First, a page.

GDPR: What you need to know – part 1
You can’t keep putting it off, 2018 is upon us
General Data Protection Regulation (GDPR) will come into force on 25 May 2018, to better protect our personal data.
If your business holds the personal data of staff, customers, suppliers and other business contacts, then listen up.Perhaps you’ve been waiting until nearer the time to worry about it. Now’s the time. No, not to worry, to do something it about it.
Where to start
Don’t panic. Regular visitors to the THP blog may have seen our earlier posts about GDPR. A non-boring guide to GDPR and 12 things you need to do before 25 May. These give a great (not that we’re biased) overview of what GDPR is and how it will affect your business.
Over the next couple of months, we’ll go into a bit more detail on the 12 things you need to do before the May deadline.
Surely everyone has heard about GDPR
Never assume. Make sure that you and your colleagues know what GDPR is and what it means. Over the next few months you’re going to need to work together to make sure you’re compliant.
You might tell people face-to-face, on a call or you could email them, sending a link to our blog! It’s important that people understand how the changes will affect your business and that there are penalties if you don’t comply.
Do you know what information you hold?
We live in a digital world now. Personal data is sent and received in huge quantities every single day. To review your data protection procedures, you need to know whose data you hold, why you have it and where it came from.
One way to do this is to map your data. You’ll look at what information you hold, where the information came from, how you got the data, how and where you store it, and who has access it. This may seem like a daunting task but in order to update privacy settings, a necessary one we think.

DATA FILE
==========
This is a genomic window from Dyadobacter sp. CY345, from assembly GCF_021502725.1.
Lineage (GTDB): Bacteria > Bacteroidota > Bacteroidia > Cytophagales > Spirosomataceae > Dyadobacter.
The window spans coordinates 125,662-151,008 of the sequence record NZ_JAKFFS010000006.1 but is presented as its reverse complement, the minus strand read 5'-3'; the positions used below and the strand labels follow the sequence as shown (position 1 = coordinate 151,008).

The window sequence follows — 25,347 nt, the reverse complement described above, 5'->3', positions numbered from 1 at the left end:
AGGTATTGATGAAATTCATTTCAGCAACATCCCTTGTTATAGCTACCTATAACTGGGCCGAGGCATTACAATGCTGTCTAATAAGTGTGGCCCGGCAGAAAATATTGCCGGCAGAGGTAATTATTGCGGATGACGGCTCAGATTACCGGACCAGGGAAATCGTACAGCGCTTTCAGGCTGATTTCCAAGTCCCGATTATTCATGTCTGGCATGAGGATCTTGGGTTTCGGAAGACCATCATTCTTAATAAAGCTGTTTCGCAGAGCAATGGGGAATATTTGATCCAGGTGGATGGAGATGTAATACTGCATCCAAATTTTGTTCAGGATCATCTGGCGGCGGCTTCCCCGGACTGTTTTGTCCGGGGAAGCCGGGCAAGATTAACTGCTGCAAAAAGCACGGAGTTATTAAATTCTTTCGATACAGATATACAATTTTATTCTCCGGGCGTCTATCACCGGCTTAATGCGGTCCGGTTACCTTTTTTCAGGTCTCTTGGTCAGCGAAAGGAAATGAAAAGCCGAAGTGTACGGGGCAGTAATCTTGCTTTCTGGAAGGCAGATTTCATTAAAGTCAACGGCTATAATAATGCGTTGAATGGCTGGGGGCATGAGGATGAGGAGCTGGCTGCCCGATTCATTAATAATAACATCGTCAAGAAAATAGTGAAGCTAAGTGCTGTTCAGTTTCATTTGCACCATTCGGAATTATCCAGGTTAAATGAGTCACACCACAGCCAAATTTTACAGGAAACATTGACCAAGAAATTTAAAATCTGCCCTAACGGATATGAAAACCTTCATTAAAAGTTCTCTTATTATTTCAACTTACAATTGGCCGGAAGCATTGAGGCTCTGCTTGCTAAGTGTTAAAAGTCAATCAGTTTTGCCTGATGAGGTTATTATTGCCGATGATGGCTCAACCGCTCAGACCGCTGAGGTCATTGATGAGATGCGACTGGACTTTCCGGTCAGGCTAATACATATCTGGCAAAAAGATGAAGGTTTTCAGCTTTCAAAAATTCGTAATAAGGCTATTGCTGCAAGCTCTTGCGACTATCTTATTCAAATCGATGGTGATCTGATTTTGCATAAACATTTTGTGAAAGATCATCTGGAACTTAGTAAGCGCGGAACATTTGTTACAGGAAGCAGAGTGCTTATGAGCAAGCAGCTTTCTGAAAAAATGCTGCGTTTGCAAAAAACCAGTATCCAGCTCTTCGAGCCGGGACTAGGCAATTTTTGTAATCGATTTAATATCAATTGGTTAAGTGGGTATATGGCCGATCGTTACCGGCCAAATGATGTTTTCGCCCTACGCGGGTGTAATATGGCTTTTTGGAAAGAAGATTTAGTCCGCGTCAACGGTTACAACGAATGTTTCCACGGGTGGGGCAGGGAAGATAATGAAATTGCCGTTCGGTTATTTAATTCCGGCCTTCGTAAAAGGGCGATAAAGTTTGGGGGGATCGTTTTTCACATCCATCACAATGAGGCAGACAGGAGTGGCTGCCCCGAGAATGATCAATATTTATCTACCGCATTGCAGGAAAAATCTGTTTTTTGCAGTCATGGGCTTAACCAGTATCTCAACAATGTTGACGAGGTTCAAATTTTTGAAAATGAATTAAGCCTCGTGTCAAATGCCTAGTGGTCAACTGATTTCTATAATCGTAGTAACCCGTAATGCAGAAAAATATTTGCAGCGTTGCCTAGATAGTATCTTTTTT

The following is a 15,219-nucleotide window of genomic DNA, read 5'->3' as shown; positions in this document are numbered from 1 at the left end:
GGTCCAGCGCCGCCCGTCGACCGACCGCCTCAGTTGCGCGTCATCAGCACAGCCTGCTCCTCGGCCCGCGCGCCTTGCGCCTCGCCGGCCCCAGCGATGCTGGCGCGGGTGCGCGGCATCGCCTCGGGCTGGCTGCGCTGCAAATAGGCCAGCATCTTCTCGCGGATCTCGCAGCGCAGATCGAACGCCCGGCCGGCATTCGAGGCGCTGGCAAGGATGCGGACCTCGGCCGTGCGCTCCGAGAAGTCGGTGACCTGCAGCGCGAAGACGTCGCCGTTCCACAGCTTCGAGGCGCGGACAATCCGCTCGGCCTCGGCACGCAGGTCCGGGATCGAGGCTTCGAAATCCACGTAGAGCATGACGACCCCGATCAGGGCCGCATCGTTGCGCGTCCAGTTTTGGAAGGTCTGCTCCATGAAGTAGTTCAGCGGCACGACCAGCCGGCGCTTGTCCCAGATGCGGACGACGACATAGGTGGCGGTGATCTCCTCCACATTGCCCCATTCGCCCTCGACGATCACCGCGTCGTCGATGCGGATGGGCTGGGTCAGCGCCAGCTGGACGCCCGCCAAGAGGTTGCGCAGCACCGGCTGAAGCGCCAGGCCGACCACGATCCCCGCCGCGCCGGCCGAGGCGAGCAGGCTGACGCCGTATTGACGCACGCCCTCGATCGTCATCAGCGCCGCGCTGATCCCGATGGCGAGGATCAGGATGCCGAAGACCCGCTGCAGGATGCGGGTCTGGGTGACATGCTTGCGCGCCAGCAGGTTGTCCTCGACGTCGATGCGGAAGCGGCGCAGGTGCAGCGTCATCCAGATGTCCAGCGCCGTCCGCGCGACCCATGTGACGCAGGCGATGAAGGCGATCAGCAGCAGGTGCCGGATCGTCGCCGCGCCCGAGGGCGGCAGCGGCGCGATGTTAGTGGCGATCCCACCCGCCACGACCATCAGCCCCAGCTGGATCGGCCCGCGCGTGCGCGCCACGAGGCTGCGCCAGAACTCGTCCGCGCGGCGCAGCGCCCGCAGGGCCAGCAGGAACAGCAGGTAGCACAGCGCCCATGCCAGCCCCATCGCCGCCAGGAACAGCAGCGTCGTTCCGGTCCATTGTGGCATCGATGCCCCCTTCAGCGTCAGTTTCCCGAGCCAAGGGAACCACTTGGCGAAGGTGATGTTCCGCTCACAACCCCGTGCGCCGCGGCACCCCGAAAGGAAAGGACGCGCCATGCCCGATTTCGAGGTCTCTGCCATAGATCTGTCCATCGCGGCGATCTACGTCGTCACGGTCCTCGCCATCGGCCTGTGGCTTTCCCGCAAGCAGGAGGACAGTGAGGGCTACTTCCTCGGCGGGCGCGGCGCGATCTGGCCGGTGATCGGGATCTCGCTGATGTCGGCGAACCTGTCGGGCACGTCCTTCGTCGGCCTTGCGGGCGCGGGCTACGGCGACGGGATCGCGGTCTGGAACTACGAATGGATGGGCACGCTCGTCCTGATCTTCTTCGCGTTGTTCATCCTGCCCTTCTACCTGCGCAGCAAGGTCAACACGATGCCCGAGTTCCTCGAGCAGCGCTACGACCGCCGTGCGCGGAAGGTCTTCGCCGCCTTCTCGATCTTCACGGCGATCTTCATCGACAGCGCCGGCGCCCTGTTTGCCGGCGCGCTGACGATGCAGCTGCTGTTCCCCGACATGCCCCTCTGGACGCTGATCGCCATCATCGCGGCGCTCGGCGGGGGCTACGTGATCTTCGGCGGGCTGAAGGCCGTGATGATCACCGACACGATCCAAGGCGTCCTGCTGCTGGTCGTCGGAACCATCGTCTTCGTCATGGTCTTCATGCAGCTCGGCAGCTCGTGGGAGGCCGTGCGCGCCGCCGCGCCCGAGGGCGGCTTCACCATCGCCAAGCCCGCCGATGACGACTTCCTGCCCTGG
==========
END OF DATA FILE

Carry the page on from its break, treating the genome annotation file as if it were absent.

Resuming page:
Under new GDPR laws, you’ll need to maintain records of how you process your data. So, if you have incorrect personal data and have shared that with another business, you’ll have to tell the other business so it can correct it. Another good reason for knowing what information you actually have.
We’ve got rights
Spend some time checking your data privacy procedure. If someone wants their details deleted from your records, what process do you follow? What do you already do and what changes will you need to make before 25 May 2018?
The GDPR includes the following rights for individuals:
- The right to be informed
- The right of access
- The right to rectification
- The right to erasure
- The right to restrict processing
- The right to data portability
- The right to object
- The right not to be subject to automated decision-making including profiling.
Chances are, you already adhere to many of these, so this part of becoming GDPR compliant should be relatively easy.
That’s all folks (for now)
We’ll follow up with further blogs on GDPR over the next couple of months, so stay tuned. Don’t forget, THP also needs to be fully compliant by 25 May 2018. If you’d like to know how we’re working through this, speak to your local THP with offices in Wanstead, Cheam, Saffron Walden, Chelmsford, and London City. Maybe you’ve got some ideas we could borrow too.